The Federal Reserve Bank of New York is out with some new data on student debt (“Grading Student Loans”). Two major highlights: beware of using simple averages, and, more strikingly, more than one in four borrowers is behind on payments—more than twice the share of other forms of personal debt.
First, the debt levels. Total student debt is about $870 billion—more than credit card balances ($693 billion) and auto loans ($730 billion). That’s an enormous number, but economists have paid it little attention—surprising, considering the attention paid to household finances. And student debt continues to rise, even though most other forms of personal debt are flat or even down, as consumers engage in the process that Wall Street likes to call “deleveraging.”
About 37 million people owe student loans, or 15% of the population. But the age profile of the debtors, not surprisingly, skews young. Over 40% of people in their 20s are on the hook, and 25% of those in their 30s. But just 7% of those 40 and over have student loan balances. Two-thirds of the debt is owed by people under 40, who are not known for their high incomes.
If you divide debt outstanding by the number of debtors, you get an average of $23,300. But that average is pulled upwards by a minority who are deeply in debt. The median debt is about half that mean, or $12,800. Here’s the New York Fed’s breakdown of the high-balance numbers:
About one-quarter of borrowers owe more than $28,000; about 10 percent of borrowers owe more than $54,000. The proportion of borrowers who owe more than $100,000 is 3.1 percent, and 0.45 percent of borrowers, or 167,000 people, owe more than $200,000.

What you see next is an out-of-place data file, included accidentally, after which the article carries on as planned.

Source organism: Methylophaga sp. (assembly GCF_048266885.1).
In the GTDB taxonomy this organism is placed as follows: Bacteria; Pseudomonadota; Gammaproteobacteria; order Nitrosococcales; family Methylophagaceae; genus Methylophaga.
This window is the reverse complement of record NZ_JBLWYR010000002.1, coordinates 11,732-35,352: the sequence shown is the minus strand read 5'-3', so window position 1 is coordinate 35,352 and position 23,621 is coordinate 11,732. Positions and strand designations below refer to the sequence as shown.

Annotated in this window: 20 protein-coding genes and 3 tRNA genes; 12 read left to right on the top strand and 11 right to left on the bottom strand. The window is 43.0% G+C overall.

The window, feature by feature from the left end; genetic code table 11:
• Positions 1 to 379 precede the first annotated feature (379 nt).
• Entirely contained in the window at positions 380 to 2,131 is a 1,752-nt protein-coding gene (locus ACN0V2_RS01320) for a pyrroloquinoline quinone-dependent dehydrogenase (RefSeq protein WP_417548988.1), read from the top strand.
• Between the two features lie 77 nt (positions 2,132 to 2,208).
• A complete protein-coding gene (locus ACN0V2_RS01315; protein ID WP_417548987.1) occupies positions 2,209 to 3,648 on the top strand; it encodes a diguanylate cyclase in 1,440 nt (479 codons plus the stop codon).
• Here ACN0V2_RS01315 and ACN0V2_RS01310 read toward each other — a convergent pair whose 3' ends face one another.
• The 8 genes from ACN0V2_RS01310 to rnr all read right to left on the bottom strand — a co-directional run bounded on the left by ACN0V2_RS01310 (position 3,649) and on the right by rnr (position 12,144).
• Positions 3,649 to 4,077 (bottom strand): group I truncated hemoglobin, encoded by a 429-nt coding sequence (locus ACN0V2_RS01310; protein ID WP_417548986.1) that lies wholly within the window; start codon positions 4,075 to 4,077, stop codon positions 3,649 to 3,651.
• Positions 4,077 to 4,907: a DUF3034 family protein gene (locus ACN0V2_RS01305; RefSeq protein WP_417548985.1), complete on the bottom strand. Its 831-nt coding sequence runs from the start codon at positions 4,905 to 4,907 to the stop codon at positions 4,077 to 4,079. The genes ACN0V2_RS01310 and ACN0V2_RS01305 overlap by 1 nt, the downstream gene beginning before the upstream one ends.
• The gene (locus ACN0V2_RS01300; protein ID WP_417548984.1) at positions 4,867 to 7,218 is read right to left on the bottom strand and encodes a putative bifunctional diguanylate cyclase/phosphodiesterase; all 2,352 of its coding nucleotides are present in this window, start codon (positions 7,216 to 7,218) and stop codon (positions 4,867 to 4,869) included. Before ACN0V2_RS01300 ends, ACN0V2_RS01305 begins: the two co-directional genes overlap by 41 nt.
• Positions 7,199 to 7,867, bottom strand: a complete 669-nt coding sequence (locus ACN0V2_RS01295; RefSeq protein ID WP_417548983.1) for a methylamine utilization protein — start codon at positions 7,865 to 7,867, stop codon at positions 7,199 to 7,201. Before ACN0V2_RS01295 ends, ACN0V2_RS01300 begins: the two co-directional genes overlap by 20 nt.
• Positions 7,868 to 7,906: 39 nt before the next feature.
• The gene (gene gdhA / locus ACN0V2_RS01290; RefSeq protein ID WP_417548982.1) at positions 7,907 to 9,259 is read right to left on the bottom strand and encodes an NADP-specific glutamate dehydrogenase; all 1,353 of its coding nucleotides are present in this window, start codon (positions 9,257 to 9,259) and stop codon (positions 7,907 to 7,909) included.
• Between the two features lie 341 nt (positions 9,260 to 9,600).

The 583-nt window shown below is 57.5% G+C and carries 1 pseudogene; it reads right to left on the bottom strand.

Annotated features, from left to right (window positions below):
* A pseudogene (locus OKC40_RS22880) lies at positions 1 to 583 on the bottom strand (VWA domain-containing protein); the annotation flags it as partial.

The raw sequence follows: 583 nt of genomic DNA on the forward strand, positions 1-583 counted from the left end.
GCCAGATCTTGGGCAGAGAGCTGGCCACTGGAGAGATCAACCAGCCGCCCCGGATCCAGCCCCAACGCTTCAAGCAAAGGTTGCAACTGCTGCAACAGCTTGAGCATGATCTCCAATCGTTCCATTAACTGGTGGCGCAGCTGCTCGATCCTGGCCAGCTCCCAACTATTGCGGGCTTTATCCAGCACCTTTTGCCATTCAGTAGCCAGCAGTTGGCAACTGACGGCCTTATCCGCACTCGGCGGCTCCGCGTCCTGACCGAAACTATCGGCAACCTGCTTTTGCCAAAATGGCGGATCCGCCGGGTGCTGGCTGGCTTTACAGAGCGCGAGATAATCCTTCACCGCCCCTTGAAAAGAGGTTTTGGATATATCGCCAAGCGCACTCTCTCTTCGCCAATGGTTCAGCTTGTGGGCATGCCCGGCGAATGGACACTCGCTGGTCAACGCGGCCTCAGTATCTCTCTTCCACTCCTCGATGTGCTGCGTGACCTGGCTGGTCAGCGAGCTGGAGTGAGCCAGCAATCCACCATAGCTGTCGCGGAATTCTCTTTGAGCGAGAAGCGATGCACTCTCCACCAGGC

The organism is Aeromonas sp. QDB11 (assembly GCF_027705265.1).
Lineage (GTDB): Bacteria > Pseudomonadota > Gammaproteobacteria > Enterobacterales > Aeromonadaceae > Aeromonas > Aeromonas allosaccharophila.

Or, in a picture:
How are debtors doing in servicing the debt? On first glance, about 1 in 10 borrowers is behind on payments, which is about the same ballpark as credit cards, mortgages, and auto loans. But that first glance is very misleading because many borrowers—nearly half, in fact—are enjoying deferments until graduation and even grace periods beyond that. Adjusting for those, the New York Fed finds more than 1 in 4—27%—of borrowers at least one payment behind.
That’s an enormous level of distress—and it suggests than many more debtors are really stretching to make payments. And with debt levels rising, the level of distress isn’t likely to subside anytime soon.
As I wrote in LBO a while back (“How much does college cost, and why?”):
It would not be hard at all to make higher education completely free in the USA. It accounts for not quite 2% of GDP. The personal share, about 1% of GDP, is a third of the income of the richest 10,000 households in the U.S., or three months of Pentagon spending. It’s less than four months of what we waste on administrative costs by not having a single-payer health care finance system.
But we can’t do that—it’d be un-American.